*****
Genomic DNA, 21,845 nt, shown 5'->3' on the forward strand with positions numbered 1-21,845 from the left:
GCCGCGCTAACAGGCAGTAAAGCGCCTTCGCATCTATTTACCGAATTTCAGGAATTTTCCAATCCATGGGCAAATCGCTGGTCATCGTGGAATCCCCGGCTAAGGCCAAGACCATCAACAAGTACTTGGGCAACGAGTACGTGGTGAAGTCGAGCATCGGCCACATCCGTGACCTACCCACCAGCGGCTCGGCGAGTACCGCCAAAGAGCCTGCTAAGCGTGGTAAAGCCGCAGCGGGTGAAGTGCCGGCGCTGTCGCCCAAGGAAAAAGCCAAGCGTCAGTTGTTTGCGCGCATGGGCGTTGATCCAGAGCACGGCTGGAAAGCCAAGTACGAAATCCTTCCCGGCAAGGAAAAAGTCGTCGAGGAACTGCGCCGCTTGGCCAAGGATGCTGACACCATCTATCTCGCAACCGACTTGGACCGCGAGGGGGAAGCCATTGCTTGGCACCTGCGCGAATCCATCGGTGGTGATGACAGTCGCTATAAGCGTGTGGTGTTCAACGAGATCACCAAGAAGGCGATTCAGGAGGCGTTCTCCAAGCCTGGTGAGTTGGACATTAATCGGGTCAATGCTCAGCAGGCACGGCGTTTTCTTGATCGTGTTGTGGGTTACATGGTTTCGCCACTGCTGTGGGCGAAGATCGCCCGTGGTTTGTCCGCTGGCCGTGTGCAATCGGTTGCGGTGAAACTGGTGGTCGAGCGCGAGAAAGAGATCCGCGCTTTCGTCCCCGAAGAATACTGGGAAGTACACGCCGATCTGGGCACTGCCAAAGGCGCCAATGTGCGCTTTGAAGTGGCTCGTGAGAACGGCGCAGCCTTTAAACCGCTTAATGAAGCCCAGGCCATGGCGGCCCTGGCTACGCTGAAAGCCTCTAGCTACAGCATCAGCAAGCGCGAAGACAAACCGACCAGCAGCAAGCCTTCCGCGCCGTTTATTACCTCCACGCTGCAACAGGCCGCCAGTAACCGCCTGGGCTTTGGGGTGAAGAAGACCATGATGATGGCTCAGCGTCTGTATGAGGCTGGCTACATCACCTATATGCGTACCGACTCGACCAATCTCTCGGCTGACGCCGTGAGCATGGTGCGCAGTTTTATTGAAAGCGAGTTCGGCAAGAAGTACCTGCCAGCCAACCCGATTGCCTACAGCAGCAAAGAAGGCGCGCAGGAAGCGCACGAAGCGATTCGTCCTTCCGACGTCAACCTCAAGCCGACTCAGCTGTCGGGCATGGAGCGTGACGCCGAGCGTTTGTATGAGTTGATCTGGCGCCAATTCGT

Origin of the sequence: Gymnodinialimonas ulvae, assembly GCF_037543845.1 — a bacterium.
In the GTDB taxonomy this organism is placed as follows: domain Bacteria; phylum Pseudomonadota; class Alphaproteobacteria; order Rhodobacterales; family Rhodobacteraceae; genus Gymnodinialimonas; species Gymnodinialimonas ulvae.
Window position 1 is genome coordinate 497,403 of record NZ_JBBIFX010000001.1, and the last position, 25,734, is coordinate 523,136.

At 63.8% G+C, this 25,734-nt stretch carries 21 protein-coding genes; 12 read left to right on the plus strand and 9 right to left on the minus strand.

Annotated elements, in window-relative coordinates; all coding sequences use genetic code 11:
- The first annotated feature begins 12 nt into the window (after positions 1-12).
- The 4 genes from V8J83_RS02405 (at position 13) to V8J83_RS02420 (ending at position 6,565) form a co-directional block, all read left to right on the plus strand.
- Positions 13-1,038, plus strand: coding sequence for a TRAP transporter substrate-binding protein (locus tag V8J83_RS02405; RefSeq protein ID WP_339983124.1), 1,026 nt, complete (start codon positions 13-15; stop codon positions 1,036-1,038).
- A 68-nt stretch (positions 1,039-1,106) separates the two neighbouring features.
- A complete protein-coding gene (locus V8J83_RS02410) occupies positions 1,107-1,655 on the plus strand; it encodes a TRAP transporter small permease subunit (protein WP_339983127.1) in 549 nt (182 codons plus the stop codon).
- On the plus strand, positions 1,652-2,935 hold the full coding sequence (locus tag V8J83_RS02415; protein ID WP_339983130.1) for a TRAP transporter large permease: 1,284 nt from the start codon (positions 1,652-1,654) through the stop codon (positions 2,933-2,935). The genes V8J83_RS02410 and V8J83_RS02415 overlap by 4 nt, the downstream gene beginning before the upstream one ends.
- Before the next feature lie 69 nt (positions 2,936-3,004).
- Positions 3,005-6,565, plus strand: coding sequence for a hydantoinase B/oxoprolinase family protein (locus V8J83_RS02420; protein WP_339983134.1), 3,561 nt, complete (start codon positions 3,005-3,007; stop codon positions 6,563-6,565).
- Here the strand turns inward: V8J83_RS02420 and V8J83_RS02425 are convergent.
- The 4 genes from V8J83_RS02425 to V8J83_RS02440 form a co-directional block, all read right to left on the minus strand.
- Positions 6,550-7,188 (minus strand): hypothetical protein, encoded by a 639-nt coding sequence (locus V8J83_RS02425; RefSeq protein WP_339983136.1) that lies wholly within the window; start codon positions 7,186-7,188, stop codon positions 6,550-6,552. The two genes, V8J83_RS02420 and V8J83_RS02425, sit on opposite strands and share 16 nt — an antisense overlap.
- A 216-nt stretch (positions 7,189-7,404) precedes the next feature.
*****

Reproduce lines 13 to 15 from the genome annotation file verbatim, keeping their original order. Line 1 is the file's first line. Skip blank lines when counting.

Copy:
- On the plus strand, positions 1,652-2,935 hold the full coding sequence (locus tag V8J83_RS02415; protein ID WP_339983130.1) for a TRAP transporter large permease: 1,284 nt from the start codon (positions 1,652-1,654) through the stop codon (positions 2,933-2,935). The genes V8J83_RS02410 and V8J83_RS02415 overlap by 4 nt, the downstream gene beginning before the upstream one ends.
- Before the next feature lie 69 nt (positions 2,936-3,004).
- Positions 3,005-6,565, plus strand: coding sequence for a hydantoinase B/oxoprolinase family protein (locus V8J83_RS02420; protein WP_339983134.1), 3,561 nt, complete (start codon positions 3,005-3,007; stop codon positions 6,563-6,565).